Copyright 2024 SPARK

Tools to Lead Through Trying Times: Active Listening Skills

July 15, 2020 Leadership
Active listening banner

This blog is the part of an ongoing bi-monthly series titled Building Great Organizations that highlights best practices and tools to promote highly innovative, productive, and positive workplace culture. Written by Anne Partington.

For the foreseeable future, the workplace will be in a state of transition where effective communication, aligned decision-making, and team agility will continue to be the building blocks of great organizations.

In addition to the ongoing risk due to the COVID-19 pandemic, workplaces are elevating conversations and actions around diversity, equity, and inclusion in society, as well as making everyday decisions regarding business investments in people, operations, and future strategy.

To lead through these turbulent times, leaders will need even more evolved listening skills to promote understanding and aligned action. Listening — more importantly, active listening — is one of those tools that can have a major impact on workplace effectiveness.

The Basics: What is Active Listening?

Active listening is about connecting to the person with whom you are communicating to understand if the complete message you heard is the message the other party intended.

Active listening is about effective listening. It requires attention, an open attitude, and ongoing adjustments. Let’s talk about the key elements of active listening.

More than 70 percent of communication is non-verbal. Body language on web-based meetings is even more difficult to discern and understand. Therefore, whether meeting in person or in web meetings, pay attention to your own facial expressions, gestures, and nodding.

Best practices around non-verbal active listening cues:
  • Be mindful of body language, e.g., avoid crossed arms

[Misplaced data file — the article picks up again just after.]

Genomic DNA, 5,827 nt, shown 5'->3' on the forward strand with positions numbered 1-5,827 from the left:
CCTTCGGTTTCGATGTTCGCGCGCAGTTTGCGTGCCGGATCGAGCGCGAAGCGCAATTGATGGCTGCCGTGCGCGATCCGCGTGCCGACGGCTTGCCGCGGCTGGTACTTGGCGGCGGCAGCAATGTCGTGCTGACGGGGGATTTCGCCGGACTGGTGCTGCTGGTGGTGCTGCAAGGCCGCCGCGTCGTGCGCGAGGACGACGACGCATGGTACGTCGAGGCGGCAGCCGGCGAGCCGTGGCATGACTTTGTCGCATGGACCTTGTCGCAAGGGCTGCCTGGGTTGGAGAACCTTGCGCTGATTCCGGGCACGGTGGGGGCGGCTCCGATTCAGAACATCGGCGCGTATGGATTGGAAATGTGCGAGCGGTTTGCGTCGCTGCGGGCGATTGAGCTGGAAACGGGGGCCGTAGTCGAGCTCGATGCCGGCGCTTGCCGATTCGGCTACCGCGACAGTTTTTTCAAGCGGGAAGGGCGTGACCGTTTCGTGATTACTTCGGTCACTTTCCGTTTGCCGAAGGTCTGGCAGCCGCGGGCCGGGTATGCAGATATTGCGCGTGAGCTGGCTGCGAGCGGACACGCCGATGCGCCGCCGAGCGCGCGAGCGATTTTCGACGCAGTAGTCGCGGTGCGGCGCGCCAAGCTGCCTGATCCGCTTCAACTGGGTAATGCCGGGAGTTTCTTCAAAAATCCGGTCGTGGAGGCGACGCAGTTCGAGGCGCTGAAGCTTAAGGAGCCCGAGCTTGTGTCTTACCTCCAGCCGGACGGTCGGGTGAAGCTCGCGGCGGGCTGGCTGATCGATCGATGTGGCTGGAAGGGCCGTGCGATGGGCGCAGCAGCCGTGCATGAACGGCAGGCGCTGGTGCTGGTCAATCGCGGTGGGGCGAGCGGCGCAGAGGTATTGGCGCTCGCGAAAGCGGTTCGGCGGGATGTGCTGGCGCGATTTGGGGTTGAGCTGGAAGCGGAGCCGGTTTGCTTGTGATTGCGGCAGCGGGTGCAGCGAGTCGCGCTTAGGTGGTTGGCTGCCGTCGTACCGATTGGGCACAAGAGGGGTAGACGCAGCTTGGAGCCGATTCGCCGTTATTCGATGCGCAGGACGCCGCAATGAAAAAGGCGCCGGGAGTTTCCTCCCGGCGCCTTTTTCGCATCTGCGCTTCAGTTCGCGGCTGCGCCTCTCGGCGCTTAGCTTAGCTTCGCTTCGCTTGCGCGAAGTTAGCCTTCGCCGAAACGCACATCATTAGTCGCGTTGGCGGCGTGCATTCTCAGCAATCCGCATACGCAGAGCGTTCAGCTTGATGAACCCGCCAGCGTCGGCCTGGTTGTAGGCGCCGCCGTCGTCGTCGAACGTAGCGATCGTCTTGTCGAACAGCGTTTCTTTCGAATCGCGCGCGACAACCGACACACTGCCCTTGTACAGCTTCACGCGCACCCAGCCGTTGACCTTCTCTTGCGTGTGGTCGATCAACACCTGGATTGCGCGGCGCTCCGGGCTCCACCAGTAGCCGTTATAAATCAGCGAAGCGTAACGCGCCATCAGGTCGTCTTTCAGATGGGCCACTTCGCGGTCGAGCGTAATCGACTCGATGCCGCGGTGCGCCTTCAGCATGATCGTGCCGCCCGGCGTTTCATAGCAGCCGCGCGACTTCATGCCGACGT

• Facial expression
  • Pay attention
  • Nodding, maintain eye contact
  • Leaning in

Reach Alignment through Inquiry Questions

Have you ever been in a conversation where you wondered if the person you were speaking with was actually listening? Inquiry questions are a great way to ensure alignment of messaging. You can use different types of questions whether you are receiving the information or providing the information for general communication or to decision makers. There are three broad areas of questions that can demonstrate active listening engagement:

  • Tell me more about …?
  • How did …?
  • What do you think …?
  • Would you mind sharing with us your thoughts on this topic?
Holding Judgement &  Reflecting
  • Paraphrase to ensure understanding
  • Keep paraphrase brief
  • Ask for confirmation that your paraphrase reflects the intention
  • Silence is ok – processing time. Refrain from filling it whether you need the time or someone else has paused to reflect
Summarize & Share
  • Several points are paraphrased ending with a question for confirmation.
  • Summarize the key points discussed, followed with a “Did I get that right?”

Fostering Trust & Respect

Using active listening techniques can foster communication with a foundation of trust and respect. Regardless of the industry or workplace, starting with active listening demonstrates a listener’s engagement and willingness to have a conversation based on willingness to understand first.

By asking questions from a non-threatening and information-gathering perspective, communication is more accurate and provides a framework to work through conflict. Furthermore, by ensuring that there is a clear understanding, active listening can build forward momentum and propel teams into aligned action on the next steps. While active listening creates a great team atmosphere, it also forms the basis for effective planning and productivity. So, the next time your team may be struggling in a meeting, try using an active listening question.


What Great Listeners Actually Do by Jack Zenger and Joseph Folkman Harvard Business Review

Use Active Listening to Coach Others Center for Creative Leadership